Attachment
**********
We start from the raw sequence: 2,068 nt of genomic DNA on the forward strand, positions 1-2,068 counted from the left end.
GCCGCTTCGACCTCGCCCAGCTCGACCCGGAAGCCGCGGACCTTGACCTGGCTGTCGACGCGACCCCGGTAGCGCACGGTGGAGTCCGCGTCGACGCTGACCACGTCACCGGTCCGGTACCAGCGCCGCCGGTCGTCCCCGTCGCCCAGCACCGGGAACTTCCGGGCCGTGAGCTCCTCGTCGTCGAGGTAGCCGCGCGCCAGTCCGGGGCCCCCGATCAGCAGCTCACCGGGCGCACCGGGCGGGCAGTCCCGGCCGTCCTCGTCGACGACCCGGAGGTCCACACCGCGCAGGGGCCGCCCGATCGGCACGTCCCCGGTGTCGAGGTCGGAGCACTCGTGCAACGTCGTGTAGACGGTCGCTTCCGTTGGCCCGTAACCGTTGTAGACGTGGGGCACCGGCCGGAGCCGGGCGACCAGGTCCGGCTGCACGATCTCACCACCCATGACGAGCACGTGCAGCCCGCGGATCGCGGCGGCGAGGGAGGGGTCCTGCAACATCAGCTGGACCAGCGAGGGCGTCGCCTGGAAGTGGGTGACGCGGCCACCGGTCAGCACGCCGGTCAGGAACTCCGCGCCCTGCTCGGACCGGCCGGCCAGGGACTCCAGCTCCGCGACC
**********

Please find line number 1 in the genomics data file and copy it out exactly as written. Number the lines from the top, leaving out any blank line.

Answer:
We start from the raw sequence: 2,068 nt of genomic DNA on the forward strand, positions 1-2,068 counted from the left end.